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The faster you move through space, the slower you move through time. Vice versa?


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#1 cameron marical

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Posted 8 February 2009 - 07:30 PM

the faster you move through space the slower you move through time, ok, does this mean that the slower you move through space the faster you move through time? i know its hard to move as fast or remotely near the speed of light, but can we move something "negatively" somehow? so a referance points ages faster than another referance point moving at normal speeds?
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#2 Baby Astronaut

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Posted 9 February 2009 - 12:56 AM

I wondered the same thing once.

If you can somehow ignore the effects of your frame's gravity, I'd say yeah, time would "speed up" for you because now everyone is going faster than you. However, once you jump back into the galaxy's frame, it'd be a long ways to catch up with them and you'd have to go near light speed to do it, so now time would be slower and because of this you might arrive at the same age regardless -- unless my calculations are totally screwy :-)
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#3 NowThatWeKnow

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Posted 9 February 2009 - 02:17 AM

Traveling back in time takes advance planning. If you want to come back to 2010 in 2020 you could send Earth on a relativistic trip now and wait on Mars for it's return. As mentioned, you could do the same with gravity. But even if you could ignore the gravity of the Sun and Earth you would only go ahead in time by about 1 minute a year. As Baby Astronaut says, "unless my calculations are totally screwy"
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#4 swansont

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Posted 9 February 2009 - 03:50 AM

the faster you move through space the slower you move through time, ok, does this mean that the slower you move through space the faster you move through time?


Yes. The length of your velocity 4-vector is c; when you are at rest with respect to an observer that's when the observer will see your time pass at its fastest.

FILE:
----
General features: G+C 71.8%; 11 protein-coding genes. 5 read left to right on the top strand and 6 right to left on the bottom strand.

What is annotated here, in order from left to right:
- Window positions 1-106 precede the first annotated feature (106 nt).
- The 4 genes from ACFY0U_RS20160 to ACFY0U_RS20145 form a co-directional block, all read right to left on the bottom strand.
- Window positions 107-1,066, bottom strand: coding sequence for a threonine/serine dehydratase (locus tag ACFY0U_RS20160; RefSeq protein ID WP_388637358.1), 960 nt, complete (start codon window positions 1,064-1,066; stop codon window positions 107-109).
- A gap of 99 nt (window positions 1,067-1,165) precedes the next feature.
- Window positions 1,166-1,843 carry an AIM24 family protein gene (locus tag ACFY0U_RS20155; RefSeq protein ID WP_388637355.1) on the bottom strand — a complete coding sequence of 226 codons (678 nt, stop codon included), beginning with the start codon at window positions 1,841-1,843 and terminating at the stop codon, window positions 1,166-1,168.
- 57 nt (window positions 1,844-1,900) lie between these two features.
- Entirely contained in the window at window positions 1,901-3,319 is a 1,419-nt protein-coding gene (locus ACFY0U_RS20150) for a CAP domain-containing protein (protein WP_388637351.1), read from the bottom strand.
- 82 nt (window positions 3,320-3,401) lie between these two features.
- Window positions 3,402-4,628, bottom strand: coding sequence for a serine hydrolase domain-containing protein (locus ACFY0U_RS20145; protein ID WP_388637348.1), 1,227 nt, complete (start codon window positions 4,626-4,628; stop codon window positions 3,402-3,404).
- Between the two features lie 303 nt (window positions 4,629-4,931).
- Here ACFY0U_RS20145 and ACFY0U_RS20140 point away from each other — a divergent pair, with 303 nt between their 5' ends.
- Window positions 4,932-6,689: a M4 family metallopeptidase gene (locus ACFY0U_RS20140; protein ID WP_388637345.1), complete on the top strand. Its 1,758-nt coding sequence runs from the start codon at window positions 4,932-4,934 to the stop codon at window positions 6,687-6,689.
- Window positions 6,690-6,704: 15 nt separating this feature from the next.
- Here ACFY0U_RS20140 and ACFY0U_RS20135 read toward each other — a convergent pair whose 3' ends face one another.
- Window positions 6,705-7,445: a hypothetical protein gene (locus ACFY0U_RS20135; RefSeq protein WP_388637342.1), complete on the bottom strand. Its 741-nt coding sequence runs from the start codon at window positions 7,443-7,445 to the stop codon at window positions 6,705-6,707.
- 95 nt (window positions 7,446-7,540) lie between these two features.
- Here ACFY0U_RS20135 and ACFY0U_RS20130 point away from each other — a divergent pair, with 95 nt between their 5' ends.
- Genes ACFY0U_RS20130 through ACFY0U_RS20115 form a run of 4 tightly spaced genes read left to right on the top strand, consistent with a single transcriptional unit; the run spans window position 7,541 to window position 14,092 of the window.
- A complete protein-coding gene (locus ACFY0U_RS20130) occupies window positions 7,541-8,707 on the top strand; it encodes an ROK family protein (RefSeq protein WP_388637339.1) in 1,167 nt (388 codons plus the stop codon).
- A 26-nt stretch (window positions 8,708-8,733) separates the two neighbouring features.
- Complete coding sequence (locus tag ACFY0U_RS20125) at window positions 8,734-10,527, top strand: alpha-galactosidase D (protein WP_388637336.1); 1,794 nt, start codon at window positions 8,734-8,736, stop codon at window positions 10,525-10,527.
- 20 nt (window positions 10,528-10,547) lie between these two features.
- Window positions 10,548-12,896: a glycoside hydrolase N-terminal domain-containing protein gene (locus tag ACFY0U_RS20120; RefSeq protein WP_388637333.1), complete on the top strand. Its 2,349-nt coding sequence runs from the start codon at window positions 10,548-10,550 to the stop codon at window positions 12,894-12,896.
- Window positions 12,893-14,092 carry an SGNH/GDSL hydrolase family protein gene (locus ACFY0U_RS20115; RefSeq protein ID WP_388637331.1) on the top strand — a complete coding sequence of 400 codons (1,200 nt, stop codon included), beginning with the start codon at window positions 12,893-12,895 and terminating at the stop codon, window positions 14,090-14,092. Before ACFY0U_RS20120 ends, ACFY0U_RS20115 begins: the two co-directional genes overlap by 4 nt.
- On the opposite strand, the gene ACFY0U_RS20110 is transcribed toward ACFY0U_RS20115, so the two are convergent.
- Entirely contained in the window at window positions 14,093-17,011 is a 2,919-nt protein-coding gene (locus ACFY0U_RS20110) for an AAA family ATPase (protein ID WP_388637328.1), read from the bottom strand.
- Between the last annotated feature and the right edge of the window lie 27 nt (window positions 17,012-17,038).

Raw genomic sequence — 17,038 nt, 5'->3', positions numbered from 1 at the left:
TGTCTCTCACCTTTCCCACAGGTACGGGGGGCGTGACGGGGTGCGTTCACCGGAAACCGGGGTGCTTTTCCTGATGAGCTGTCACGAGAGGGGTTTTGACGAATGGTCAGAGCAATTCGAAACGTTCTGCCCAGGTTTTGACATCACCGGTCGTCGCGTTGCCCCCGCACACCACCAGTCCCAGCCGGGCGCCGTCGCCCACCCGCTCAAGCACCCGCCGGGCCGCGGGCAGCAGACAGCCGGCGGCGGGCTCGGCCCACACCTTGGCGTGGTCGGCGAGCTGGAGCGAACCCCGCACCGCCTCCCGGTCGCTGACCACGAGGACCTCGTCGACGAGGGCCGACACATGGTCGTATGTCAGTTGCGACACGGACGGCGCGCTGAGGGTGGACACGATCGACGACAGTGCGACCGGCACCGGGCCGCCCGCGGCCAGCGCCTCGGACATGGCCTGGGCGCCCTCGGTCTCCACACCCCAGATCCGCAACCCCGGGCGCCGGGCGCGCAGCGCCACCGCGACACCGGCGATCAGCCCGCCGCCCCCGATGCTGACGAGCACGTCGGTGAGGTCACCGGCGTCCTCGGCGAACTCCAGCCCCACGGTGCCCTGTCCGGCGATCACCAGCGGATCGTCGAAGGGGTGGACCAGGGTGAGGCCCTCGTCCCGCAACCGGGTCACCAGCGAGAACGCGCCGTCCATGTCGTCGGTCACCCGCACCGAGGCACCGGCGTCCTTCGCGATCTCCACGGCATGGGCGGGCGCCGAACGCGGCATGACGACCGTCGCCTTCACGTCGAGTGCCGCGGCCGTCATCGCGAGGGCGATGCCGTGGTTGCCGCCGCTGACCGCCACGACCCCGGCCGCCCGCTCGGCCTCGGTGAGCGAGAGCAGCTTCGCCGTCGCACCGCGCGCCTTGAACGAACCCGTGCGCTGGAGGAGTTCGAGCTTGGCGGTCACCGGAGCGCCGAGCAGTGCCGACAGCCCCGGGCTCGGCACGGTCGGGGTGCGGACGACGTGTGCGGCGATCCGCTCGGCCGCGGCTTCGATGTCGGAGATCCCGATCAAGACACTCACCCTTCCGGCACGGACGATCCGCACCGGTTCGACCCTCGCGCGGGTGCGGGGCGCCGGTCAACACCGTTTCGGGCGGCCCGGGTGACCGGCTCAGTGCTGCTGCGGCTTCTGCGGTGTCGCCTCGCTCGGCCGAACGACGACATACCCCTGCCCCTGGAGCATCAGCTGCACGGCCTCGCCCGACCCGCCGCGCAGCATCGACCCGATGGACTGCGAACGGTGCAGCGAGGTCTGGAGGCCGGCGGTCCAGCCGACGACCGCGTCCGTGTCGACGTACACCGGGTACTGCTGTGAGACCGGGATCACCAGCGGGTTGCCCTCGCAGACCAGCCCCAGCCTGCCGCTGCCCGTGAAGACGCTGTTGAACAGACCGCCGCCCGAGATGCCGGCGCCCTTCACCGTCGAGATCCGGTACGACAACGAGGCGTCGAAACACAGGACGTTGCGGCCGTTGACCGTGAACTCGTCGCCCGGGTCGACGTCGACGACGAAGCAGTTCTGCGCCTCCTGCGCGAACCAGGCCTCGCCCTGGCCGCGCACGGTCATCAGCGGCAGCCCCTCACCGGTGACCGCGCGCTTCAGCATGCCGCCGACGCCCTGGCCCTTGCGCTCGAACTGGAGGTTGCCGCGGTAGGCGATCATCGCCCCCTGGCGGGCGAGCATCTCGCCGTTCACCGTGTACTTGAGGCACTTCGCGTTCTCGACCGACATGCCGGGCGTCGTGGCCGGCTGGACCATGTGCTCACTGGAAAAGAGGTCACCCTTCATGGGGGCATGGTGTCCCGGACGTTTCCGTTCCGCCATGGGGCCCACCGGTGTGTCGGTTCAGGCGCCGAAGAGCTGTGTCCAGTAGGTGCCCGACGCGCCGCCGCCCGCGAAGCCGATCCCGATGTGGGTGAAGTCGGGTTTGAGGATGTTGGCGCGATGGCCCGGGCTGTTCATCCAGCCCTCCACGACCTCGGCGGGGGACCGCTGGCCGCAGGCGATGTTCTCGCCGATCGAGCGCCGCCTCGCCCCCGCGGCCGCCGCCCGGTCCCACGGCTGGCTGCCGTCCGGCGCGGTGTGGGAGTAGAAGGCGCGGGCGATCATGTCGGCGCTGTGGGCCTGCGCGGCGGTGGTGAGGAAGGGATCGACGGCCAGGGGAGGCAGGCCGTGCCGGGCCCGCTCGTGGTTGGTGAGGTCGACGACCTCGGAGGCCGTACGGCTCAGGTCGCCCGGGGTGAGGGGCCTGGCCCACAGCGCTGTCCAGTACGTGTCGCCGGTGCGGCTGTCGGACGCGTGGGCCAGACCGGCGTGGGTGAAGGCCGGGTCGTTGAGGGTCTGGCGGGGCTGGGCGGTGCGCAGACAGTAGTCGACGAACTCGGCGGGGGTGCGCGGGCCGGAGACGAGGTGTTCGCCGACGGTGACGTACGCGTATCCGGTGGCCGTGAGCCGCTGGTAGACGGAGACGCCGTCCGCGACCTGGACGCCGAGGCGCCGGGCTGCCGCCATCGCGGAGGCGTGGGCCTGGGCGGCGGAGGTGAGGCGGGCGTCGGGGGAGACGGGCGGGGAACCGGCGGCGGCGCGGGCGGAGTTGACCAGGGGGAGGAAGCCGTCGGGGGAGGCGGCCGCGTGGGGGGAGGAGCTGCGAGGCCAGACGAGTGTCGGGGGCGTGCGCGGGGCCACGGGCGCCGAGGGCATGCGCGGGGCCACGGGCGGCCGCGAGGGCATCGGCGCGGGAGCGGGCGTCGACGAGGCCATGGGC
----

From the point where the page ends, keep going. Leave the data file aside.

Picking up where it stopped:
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#5 Pangloss

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Posted 9 February 2009 - 03:54 AM

(Edit: I re-wrote this post completely, in simpler form.)

Please forgive this if it's way off -- I'm hoping our resident experts can straighten this out more fully.

The OP also seems to be asking whether we can send someone back in time by simply having them move really, really slowly with regard to an observer. The answer to that question would seem to be "no", because (a) these are observed effects, not causal relationships, and (b) in order to observe a "backward" direction you'd have to have a differential greater than the speed of light, which is impossible.

Also, I may be wildly off base here, but this would seem to be related to the old question of what happens when a fast-moving observer turns on a flashlight pointed forward -- does the beam of light travel faster than normal lightspeed? The answer being no, because light always travels at light speed. This seems related to the above question in the sense that it underscores the point about the range of motion really is limited to the set of zero to 186,000 miles per second, no more, no less.

Edited by Pangloss, 9 February 2009 - 04:07 AM.

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#6 Baby Astronaut

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Posted 9 February 2009 - 04:19 AM

There might not be a way to "slow down" because gravity would keep you going at the minimal speed even against an immobile person. And I'm not sure if you can force yourself to slow down in the same reference frame of our planetary system.

*If* you could press a button and external gravity would instantly stop affecting your body, then the Earth would smash into you or whisk away from you at tremendous speed.

The OP also seems to be asking whether we can send someone back in time by simply having them move really, really slowly with regard to an observer.

NowThatWeKnow also mentioned traveling backwards in time, yet I'm fairly certain the OP didn't ask this.

He probably meant just slowing down. That's it. And would doing so make time go faster. It's the reverse of speeding up, and time would move slower.